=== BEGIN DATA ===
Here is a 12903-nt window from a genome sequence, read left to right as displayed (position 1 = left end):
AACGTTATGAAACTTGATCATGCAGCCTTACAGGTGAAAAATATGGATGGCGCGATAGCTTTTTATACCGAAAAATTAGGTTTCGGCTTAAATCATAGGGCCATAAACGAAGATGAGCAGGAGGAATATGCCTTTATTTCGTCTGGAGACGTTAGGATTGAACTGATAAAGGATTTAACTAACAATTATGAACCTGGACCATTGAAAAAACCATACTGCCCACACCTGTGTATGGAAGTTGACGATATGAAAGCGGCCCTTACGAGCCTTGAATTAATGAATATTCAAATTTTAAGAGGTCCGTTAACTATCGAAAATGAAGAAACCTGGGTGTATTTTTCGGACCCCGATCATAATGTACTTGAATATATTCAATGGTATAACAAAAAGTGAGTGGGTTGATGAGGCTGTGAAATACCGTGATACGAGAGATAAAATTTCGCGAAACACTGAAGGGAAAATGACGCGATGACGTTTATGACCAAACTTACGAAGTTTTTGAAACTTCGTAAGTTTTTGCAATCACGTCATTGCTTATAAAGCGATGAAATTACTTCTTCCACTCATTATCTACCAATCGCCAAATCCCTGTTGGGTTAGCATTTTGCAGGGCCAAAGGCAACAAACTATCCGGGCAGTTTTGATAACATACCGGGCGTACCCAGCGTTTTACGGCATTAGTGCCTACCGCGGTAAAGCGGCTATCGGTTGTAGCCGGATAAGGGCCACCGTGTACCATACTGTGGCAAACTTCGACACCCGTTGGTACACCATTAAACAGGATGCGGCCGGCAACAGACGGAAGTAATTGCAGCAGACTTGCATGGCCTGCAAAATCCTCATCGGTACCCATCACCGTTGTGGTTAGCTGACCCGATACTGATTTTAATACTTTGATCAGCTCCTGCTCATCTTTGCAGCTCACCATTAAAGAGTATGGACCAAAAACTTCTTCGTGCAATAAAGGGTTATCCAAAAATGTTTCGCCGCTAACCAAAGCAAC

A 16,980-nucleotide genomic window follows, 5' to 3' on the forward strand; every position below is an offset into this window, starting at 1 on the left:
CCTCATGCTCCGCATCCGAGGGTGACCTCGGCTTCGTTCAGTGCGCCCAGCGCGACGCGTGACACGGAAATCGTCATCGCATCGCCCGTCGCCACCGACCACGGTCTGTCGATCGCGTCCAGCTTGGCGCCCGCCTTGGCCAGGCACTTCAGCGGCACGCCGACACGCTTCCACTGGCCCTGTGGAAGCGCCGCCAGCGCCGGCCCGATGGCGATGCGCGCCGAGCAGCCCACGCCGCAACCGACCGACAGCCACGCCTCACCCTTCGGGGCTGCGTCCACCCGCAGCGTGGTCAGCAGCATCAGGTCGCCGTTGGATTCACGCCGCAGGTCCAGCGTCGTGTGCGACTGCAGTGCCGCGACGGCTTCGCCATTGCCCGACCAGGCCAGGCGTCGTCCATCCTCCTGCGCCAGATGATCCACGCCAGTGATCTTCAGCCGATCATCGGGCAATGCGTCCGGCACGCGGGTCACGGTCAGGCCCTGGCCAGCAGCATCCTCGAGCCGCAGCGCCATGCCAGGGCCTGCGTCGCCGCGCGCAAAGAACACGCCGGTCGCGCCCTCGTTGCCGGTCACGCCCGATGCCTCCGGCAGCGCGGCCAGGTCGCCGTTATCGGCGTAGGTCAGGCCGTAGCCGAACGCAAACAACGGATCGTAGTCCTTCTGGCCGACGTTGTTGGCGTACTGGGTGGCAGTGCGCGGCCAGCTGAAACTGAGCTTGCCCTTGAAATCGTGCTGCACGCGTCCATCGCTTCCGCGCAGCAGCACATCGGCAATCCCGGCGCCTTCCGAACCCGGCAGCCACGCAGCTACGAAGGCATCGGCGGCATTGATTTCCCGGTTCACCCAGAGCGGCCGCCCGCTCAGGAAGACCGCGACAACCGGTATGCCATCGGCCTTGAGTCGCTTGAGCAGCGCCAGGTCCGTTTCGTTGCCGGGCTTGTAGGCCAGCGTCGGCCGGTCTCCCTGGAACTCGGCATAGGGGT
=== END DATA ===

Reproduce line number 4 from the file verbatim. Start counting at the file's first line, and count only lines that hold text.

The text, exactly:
CCTCATGCTCCGCATCCGAGGGTGACCTCGGCTTCGTTCAGTGCGCCCAGCGCGACGCGTGACACGGAAATCGTCATCGCATCGCCCGTCGCCACCGACCACGGTCTGTCGATCGCGTCCAGCTTGGCGCCCGCCTTGGCCAGGCACTTCAGCGGCACGCCGACACGCTTCCACTGGCCCTGTGGAAGCGCCGCCAGCGCCGGCCCGATGGCGATGCGCGCCGAGCAGCCCACGCCGCAACCGACCGACAGCCACGCCTCACCCTTCGGGGCTGCGTCCACCCGCAGCGTGGTCAGCAGCATCAGGTCGCCGTTGGATTCACGCCGCAGGTCCAGCGTCGTGTGCGACTGCAGTGCCGCGACGGCTTCGCCATTGCCCGACCAGGCCAGGCGTCGTCCATCCTCCTGCGCCAGATGATCCACGCCAGTGATCTTCAGCCGATCATCGGGCAATGCGTCCGGCACGCGGGTCACGGTCAGGCCCTGGCCAGCAGCATCCTCGAGCCGCAGCGCCATGCCAGGGCCTGCGTCGCCGCGCGCAAAGAACACGCCGGTCGCGCCCTCGTTGCCGGTCACGCCCGATGCCTCCGGCAGCGCGGCCAGGTCGCCGTTATCGGCGTAGGTCAGGCCGTAGCCGAACGCAAACAACGGATCGTAGTCCTTCTGGCCGACGTTGTTGGCGTACTGGGTGGCAGTGCGCGGCCAGCTGAAACTGAGCTTGCCCTTGAAATCGTGCTGCACGCGTCCATCGCTTCCGCGCAGCAGCACATCGGCAATCCCGGCGCCTTCCGAACCCGGCAGCCACGCAGCTACGAAGGCATCGGCGGCATTGATTTCCCGGTTCACCCAGAGCGGCCGCCCGCTCAGGAAGACCGCGACAACCGGTATGCCATCGGCCTTGAGTCGCTTGAGCAGCGCCAGGTCCGTTTCGTTGCCGGGCTTGTAGGCCAGCGTCGGCCGGTCTCCCTGGAACTCGGCATAGGGGT